The latest university cyberattack has reignited the discussion of internet and data safety in higher education. Monroe College is the latest target, with many of its technology systems disabled and the hackers demanding around $2 million in Bitcoin to restore access. Schools must be aware of the prevalence of ransomware and should consider steps to mitigate their risk of attack.
Ransomware covers a broad range of attacks including malware or a virus that prevents users from accessing their systems or data until the hackers have been paid. This form of cyberattack has been on the rise in recent years and has increased by 195% from the fourth quarter of 2018 to the first quarter of 2019. A ransomware attack may not merely block access to files temporarily, it could cripple an organization’s operation, or even an entire city. In May of 2018, Atlanta city officials reported that its internal systems were being held hostage by ransomware, with the hackers demanding $51,000 in bitcoin payments. The attack shut down the city’s computer systems, causing system-wide computer outages and rendering online bill paying services and law enforcement data unavailable. It even stalled operations at the world’s busiest airport, Hartsfield-Jackson International.
One survey indicates that sixty-three percent of organizations experienced an attempted ransomware attack in 2017, but certain types of organizations may be more vulnerable to attacks than others. Educational institutions have been shown to have 10 times the rate of ransomware infections found in the finance industry and 3 times the rate of healthcare organizations. Colleges and universities are especially vulnerable to attacks since their networks must allow open access to employees and students.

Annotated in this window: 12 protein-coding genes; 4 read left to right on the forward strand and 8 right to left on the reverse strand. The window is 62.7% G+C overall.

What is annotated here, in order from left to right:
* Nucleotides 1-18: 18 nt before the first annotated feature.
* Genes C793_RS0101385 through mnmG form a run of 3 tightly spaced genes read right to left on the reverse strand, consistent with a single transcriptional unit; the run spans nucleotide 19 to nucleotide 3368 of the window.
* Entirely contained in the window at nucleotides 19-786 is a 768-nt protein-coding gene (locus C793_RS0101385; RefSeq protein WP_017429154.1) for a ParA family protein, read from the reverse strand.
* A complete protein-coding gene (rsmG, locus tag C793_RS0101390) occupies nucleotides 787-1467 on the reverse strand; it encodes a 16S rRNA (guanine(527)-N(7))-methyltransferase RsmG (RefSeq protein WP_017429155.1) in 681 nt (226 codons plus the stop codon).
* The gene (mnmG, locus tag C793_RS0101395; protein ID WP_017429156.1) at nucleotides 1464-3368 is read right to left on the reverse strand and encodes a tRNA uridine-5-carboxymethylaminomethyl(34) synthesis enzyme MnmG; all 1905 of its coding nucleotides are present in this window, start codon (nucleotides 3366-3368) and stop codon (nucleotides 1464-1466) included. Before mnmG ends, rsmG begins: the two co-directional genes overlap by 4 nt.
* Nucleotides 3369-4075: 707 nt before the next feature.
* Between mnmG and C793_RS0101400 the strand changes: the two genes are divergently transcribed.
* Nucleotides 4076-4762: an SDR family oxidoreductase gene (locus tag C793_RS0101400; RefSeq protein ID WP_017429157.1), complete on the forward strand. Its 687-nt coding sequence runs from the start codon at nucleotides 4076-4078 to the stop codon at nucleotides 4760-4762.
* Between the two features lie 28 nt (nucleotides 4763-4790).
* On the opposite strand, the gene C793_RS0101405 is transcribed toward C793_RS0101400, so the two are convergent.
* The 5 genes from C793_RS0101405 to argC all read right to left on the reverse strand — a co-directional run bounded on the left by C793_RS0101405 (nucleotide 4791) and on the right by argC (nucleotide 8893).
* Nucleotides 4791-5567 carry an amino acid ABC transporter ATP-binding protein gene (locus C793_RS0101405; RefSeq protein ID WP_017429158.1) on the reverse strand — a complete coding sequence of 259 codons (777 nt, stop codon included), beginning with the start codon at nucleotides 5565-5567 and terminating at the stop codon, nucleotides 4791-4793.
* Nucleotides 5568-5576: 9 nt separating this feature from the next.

Once attacked, colleges must decide whether or not to pay the ransom or attempt to recover the data themselves. The Los Angeles Valley College faced this dilemma when hackers took control of the campus email system and computer network. The school consulted with outside cybersecurity experts who determined that making a payment would offer an extremely high probability of restoring access to the systems, while failure to pay would virtually guarantee that the data would be lost. LAVC decided to pay the $28,000 ransom in bitcoin and then received a “key” to unlock files. Even after paying the ransom, the school had to go through the lengthy process of “unlocking” hundreds of thousands of files manually.
LAVC is not alone in its experience. Many schools of varying size and nature have experienced recent ransomware attacks that are publicly known and several more have addressed attacks that have not yet made the headlines. Most schools do not disclose the amount of money the hackers demanded or whether the ransom was paid in an attempt to deter the behavior. Even major universities, like the University College London, are not immune from hackers. UCL, with the largest postgraduate enrollment in the United Kingdom was hit by a “major” ransomware attack which brought down its shared drives and student management system.
Higher education institutions should be proactive in protecting their systems from hackers. Risk assessments assist in determining servers’ potential weaknesses. Having a tested response plan (with assigned roles and responsibilities) in place prior to an incident is invaluable to an efficient and effective response to a ransomware attack. All parts of the enterprise, including students should be educated regularly on the dangers of phishing emails and harmful malware, and we recommend training in those areas.
To learn more about current problems, particular areas of weakness and tips for cybersecurity at higher education institutions, please join us on September 17, 2019 for a 90-minute webinar on this crucial topic.
Katie Wendel is a member of the firm’s Corporate & Securities, Higher Education and Nonprofit practices. Jim Shreve is chair of Thompson Coburn's Cybersecurity group. Many thanks to summer associate Evelyn Clark for assistance in writing this post.